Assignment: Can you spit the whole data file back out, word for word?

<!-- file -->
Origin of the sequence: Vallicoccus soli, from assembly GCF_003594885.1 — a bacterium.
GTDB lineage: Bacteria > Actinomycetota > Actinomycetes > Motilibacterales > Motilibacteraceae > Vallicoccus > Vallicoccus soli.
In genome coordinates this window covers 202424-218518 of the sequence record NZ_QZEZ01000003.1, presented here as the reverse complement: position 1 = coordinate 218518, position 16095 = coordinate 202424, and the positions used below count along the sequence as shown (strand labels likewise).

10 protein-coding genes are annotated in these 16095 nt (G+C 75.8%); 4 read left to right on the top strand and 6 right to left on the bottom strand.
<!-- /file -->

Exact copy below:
Origin of the sequence: Vallicoccus soli, from assembly GCF_003594885.1 — a bacterium.
GTDB lineage: Bacteria > Actinomycetota > Actinomycetes > Motilibacterales > Motilibacteraceae > Vallicoccus > Vallicoccus soli.
In genome coordinates this window covers 202424-218518 of the sequence record NZ_QZEZ01000003.1, presented here as the reverse complement: position 1 = coordinate 218518, position 16095 = coordinate 202424, and the positions used below count along the sequence as shown (strand labels likewise).

10 protein-coding genes are annotated in these 16095 nt (G+C 75.8%); 4 read left to right on the top strand and 6 right to left on the bottom strand.